It’s not about what you want; it’s about what you’re willing to suffer through.
It's easy to look at someone who's super fit or founded a company or ascended the corporate later and think they're talented and just wanted it, so they got it. But in reality, what they achieved was a result of all the things they were willing to suffer through.
Wanting to be fit is great for your health. But you have to suffer through hours in the gym. Wanting to start a company is a noble ambition. But you'll have to work through long hours and maybe give up a salary for a bit. What we get isn't what we want. It's what are willing to suffer for.
Social media is the extremes. What life really is is the normal.
What sells in the media are the extremes. The best tech writer, the highlights and lowlights from sports games the night before. What's forgotten is the average, mundane life we live day-to-day.
When we forget that most of life is the normal stuff we do everyday, we over-compensate by self-aggrandizing and feeling entitled to make us feel like we are part of the extremes, which counter-productively prevents us from being part of the extremes and achieving something great.
Knowing yourself leads you to be scared of all the things that make you not know yourself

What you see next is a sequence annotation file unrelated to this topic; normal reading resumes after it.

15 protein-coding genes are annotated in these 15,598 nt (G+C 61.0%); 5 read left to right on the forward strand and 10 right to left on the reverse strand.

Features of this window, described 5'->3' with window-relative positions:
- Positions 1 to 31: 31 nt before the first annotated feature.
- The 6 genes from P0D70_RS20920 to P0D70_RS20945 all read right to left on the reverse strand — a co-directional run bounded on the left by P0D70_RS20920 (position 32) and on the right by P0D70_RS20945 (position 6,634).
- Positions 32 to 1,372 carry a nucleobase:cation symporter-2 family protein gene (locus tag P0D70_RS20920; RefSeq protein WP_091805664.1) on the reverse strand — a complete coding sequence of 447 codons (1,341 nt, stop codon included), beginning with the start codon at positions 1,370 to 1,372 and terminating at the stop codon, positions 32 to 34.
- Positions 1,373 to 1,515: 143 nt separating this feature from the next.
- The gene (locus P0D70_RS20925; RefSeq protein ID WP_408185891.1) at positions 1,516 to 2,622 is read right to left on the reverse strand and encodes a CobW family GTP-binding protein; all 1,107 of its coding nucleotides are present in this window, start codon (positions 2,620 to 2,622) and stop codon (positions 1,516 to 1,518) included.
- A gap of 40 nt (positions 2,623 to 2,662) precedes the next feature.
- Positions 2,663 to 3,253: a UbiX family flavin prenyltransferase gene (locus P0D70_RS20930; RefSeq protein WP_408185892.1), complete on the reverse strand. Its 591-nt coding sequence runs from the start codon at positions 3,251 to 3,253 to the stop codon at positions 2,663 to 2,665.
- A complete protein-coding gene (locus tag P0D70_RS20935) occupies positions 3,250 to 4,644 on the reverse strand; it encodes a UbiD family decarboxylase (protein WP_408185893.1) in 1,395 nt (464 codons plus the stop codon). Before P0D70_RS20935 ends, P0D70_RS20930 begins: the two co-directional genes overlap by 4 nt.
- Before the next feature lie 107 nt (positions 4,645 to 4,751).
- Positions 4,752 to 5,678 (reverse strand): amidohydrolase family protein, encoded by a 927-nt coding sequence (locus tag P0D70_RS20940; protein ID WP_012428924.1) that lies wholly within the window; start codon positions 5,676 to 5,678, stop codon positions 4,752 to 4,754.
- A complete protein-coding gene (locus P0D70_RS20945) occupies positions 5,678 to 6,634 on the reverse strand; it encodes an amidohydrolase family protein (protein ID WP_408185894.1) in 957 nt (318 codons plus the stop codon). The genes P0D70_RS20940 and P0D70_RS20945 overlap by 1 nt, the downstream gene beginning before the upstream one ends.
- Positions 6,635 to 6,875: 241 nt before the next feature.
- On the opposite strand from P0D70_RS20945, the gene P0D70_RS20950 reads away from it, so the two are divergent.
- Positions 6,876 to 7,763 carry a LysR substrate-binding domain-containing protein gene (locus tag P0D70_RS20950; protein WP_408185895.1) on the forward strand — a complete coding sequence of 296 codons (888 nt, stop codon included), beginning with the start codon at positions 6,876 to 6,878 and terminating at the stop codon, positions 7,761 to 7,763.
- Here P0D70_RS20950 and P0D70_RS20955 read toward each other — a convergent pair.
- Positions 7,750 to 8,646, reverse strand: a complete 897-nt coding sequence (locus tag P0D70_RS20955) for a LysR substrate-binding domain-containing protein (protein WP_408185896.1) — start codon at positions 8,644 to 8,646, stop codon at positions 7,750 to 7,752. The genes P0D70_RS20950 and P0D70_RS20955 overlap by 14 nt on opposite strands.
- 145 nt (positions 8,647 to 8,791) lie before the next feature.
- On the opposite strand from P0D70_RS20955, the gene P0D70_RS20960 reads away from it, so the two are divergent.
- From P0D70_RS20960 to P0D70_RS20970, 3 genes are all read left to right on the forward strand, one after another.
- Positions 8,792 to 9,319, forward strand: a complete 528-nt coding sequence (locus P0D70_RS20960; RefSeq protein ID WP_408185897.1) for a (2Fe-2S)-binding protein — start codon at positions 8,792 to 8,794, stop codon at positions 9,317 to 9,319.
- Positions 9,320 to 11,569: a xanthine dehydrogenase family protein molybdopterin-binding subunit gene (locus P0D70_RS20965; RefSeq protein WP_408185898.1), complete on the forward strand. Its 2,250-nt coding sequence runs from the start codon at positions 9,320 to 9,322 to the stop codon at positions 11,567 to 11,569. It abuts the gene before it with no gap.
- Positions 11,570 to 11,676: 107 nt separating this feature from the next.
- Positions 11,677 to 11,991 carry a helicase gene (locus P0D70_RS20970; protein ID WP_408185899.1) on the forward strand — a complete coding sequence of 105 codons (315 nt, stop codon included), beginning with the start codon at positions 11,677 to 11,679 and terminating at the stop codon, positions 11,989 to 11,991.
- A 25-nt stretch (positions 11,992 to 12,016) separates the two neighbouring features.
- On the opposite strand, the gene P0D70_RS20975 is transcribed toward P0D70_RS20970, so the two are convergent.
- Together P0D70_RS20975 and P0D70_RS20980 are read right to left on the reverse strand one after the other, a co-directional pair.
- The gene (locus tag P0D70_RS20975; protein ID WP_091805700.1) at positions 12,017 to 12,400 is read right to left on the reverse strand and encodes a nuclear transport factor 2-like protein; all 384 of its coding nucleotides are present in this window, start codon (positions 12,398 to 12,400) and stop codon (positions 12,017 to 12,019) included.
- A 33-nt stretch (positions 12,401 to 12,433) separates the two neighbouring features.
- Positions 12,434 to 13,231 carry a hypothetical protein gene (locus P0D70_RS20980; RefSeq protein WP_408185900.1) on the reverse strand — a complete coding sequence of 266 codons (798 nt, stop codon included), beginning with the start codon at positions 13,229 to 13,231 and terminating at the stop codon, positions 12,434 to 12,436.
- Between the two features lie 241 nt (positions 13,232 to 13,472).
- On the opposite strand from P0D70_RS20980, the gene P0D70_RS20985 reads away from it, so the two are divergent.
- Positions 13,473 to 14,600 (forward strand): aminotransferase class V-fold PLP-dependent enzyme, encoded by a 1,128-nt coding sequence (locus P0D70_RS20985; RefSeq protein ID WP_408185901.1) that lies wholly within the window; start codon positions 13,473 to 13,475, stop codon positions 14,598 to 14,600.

A lot of self-help books talk about knowing yourself. But the idea of knowing yourself is static. You know who you are, so you avoid everything that contradicts the idea of who you think you are.
As a result, you end up passing up all the opportunities to discover and grow. Who you are is constantly changing, only if you face those opportunities.
Who you are is defined by what you’re willing to struggle for. People who enjoy the struggles of a gym are the ones who run triathlons and have chiseled abs and can bench-press a small house. People who enjoy long workweeks and the politics of the corporate ladder are the ones who fly to the top of it. People who enjoy the stresses and uncertainties of the starving artist lifestyle are ultimately the ones who live it and make it.
The rare people who do become truly exceptional at something do so not because they believe they’re exceptional. On the contrary, they become amazing because they’re obsessed with improvement. And that obsession with improvement stems from an unerring belief that they are, in fact, not that great at all. It’s anti-entitlement. People who become great at something become great because they understand that they’re not already great—they are mediocre, they are average—and that they could be so much better.
Honestly, all these self-help and business books have the same message, just different ways of saying it. Greatness comes from focusing on one thing for a long time. It’s what Bezos calls his obsession, what Phil Knight calls your calling, and Jim Collins calls your Hedgehog concept.
The takeaway for The Subtle Art of Not Giving a F*ck is no different, but has an interesting take on the root of greatness. Greatness comes from believing you’re not great at the one thing you give a fuck about and being obsessed with improving to become great at that one thing. Because without that sense of entitlement, you’ll work harder than anyone, struggle for greatness, and eventually become great.
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